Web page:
Planning and producing video based and multimedia training programs can be a confusing and perplexing activity, which if done poorly, can cost you money, time, and even your reputation. For this reason, knowing about and being able to storyboard various types of training programs is a critical skill for anyone involved in training and human resource development.

All too often people call a media production company and say they want a video or computer based training program before they know what they want. This is an open door for trouble, because neither the client or the production company knows what is expected or what should be done. Statements such as "we want a 15 minute video" or "we need an internet training program on cash register operations" are at best statements which indicate a need or problem, but do not indicate or communicate the content of the program or the final behavioral or performance outcomes required. All too often we find that many clients want to start production immediately and want an instant solution to their problem.

It is at this point you must sit back and ask yourself several question before you ever pick up the telephone and call a production company.

1. Is the performance problem you are trying to solve the result of a lack of knowledge, skills or attitudes on the part of employees? Ask yourself the famous question "could they do it if their lives depended upon it?". If the answer comes back yes, then you don't have a problem that can be solved by training. You have a problem which is being caused by something else in the work environment. If on the other hand, your answer is no, then you probably have a problem in which training can be part of the solution.

2. Do you really need a formal training program? Or, would some carefully designed job aids in the form of check lists, written directions, pocket guides, or peer coaching solve the problem?

3. If at this point you have decided that you do indeed need a formal training program or system, then you need to ask the next series of questions.

Once you feel that you have a solid understanding of who is to be trained, what they are going to learn, how you are going to teach them, and how you are going to prove that they have learned it, you must now sit down and plan your training program. If you are going to develop a media based program such as a video or computer based multimedia training program, your next step is to develop a storyboard.

What is a storyboard?
A storyboard is usually a sequence of paper pages that detail the contents of a training program by screens or frames.

How are storyboards used?
Storyboards are used as:

In short, storyboards are a very powerful planning tool that pay big dividends when it comes to producing and implementing your training program.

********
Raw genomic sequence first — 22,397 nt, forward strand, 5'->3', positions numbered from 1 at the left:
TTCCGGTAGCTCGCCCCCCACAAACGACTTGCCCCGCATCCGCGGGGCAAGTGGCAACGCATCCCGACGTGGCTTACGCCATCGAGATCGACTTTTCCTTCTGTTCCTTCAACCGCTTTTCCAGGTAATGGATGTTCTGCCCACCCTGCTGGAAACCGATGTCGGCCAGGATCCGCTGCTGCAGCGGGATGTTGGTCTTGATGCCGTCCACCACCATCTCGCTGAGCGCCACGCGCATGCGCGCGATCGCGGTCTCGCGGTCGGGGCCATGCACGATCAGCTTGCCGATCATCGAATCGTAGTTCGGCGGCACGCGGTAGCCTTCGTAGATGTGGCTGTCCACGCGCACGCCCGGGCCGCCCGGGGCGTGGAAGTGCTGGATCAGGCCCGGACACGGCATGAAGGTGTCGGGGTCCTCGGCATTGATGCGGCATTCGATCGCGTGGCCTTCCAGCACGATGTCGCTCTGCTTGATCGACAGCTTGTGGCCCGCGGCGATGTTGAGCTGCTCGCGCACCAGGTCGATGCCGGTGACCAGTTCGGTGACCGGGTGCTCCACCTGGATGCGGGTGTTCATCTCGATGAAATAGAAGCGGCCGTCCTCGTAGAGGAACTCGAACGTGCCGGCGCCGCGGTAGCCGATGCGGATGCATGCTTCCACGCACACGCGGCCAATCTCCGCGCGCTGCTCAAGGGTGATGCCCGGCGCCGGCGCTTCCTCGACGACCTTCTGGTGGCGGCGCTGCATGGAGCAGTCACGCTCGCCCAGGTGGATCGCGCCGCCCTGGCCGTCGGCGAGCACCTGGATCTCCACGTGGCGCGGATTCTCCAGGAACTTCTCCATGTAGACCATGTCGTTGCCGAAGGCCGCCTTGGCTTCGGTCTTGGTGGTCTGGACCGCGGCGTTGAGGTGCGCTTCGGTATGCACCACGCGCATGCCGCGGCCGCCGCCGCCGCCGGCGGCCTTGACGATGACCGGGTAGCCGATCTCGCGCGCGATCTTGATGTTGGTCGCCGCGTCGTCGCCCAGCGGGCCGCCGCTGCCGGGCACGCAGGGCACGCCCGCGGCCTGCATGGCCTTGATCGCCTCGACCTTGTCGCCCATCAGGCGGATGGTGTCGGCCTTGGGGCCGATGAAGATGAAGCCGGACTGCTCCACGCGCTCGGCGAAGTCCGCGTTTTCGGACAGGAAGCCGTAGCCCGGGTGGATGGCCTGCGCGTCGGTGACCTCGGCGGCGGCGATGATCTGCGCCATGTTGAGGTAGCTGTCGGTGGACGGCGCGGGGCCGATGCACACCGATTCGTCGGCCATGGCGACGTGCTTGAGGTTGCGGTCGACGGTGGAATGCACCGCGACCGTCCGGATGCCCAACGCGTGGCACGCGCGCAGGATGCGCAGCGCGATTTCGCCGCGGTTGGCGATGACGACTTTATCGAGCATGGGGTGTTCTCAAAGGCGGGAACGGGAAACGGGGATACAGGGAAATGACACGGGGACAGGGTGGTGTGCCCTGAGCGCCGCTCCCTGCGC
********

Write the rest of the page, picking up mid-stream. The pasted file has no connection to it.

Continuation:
Let's take a closer look at storyboards as a planning tool.

As a lesson planning tool
Pages in a storyboard should be constructed to include every aspect and element of your training program. Every sentence displayed. Every word which is spoken. Every picture or graph shown. Every video sequence to be played. Every test question asked. As you build pages, you must also keep in mind the sequence and flow of your program. Break the program into "natural" sections such introduction, overview, topics 1,2,3, and final test. Building a good storyboard is like designing a house. It allows you to see where everything will be and how it will all fit together.

As a basis for projecting production costs
Let me say this once. A storyboard is a plan for spending money. And as such, it is your job to develop or carefully oversee the development of storyboards used by your organization. As you develop your storyboard, be careful not to get carried away by the fancy effects that are now possible with many advanced types of media such as video, CBT and intra/internet training systems. As you plan each element of your training, ask yourself this question - How is this media element (video segment, graphic, animation, picture, voice track) going to promote and insure that what needs to be taught is going to be learned? Be careful not to get caught up in the "theater" of training, and forget that training is a core business strategy for developing organizational competence that must return value for monies spent.

Using your storyboard, it is possible to take each media element and determine roughly what it will cost to produce. This is what we as producers do. This is how we come to a final cost projection. You should be able to do the same. Remember, it's your money. Learn what various media cost to produce.

Where do you find this information? Just ask media producers. What do you charge to ____________? They will tell you or provide you with a cost list of their services. It won't take long before your discover a reasonable range of costs. Costs that you can use to prepare your budget or the cost section of your internal proposal.

As a guide for media producers (internally or externally)